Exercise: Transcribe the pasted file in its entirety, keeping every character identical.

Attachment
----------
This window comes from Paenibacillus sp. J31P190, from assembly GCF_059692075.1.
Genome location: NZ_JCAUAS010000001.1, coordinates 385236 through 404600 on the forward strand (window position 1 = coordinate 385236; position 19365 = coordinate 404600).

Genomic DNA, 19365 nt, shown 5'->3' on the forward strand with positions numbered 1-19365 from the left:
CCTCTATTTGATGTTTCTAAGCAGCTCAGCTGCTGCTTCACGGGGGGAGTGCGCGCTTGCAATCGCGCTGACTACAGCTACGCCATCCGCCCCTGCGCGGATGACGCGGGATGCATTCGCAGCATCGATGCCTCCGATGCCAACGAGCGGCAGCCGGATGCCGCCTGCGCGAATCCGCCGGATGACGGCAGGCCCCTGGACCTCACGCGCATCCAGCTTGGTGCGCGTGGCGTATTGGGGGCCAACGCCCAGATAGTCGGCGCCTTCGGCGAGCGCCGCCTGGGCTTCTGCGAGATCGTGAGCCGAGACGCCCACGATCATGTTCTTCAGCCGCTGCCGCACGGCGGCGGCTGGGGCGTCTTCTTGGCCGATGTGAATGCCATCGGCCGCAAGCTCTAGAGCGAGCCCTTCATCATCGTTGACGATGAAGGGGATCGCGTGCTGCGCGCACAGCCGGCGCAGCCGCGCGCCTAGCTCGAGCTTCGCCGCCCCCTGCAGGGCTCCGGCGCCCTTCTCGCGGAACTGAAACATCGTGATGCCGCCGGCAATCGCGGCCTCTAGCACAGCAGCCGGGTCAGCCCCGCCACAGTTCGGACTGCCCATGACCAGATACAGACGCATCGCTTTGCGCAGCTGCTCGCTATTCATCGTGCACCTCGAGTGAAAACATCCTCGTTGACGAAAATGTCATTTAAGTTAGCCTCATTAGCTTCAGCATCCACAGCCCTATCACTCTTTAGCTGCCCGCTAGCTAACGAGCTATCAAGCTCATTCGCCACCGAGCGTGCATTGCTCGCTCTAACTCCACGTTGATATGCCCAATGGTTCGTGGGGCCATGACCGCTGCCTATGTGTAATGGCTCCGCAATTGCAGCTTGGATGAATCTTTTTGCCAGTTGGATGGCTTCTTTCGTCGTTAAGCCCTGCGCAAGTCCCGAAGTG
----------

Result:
This window comes from Paenibacillus sp. J31P190, from assembly GCF_059692075.1.
Genome location: NZ_JCAUAS010000001.1, coordinates 385236 through 404600 on the forward strand (window position 1 = coordinate 385236; position 19365 = coordinate 404600).

Genomic DNA, 19365 nt, shown 5'->3' on the forward strand with positions numbered 1-19365 from the left:
CCTCTATTTGATGTTTCTAAGCAGCTCAGCTGCTGCTTCACGGGGGGAGTGCGCGCTTGCAATCGCGCTGACTACAGCTACGCCATCCGCCCCTGCGCGGATGACGCGGGATGCATTCGCAGCATCGATGCCTCCGATGCCAACGAGCGGCAGCCGGATGCCGCCTGCGCGAATCCGCCGGATGACGGCAGGCCCCTGGACCTCACGCGCATCCAGCTTGGTGCGCGTGGCGTATTGGGGGCCAACGCCCAGATAGTCGGCGCCTTCGGCGAGCGCCGCCTGGGCTTCTGCGAGATCGTGAGCCGAGACGCCCACGATCATGTTCTTCAGCCGCTGCCGCACGGCGGCGGCTGGGGCGTCTTCTTGGCCGATGTGAATGCCATCGGCCGCAAGCTCTAGAGCGAGCCCTTCATCATCGTTGACGATGAAGGGGATCGCGTGCTGCGCGCACAGCCGGCGCAGCCGCGCGCCTAGCTCGAGCTTCGCCGCCCCCTGCAGGGCTCCGGCGCCCTTCTCGCGGAACTGAAACATCGTGATGCCGCCGGCAATCGCGGCCTCTAGCACAGCAGCCGGGTCAGCCCCGCCACAGTTCGGACTGCCCATGACCAGATACAGACGCATCGCTTTGCGCAGCTGCTCGCTATTCATCGTGCACCTCGAGTGAAAACATCCTCGTTGACGAAAATGTCATTTAAGTTAGCCTCATTAGCTTCAGCATCCACAGCCCTATCACTCTTTAGCTGCCCGCTAGCTAACGAGCTATCAAGCTCATTCGCCACCGAGCGTGCATTGCTCGCTCTAACTCCACGTTGATATGCCCAATGGTTCGTGGGGCCATGACCGCTGCCTATGTGTAATGGCTCCGCAATTGCAGCTTGGATGAATCTTTTTGCCAGTTGGATGGCTTCTTTCGTCGTTAAGCCCTGCGCAAGTCCCGAAGTG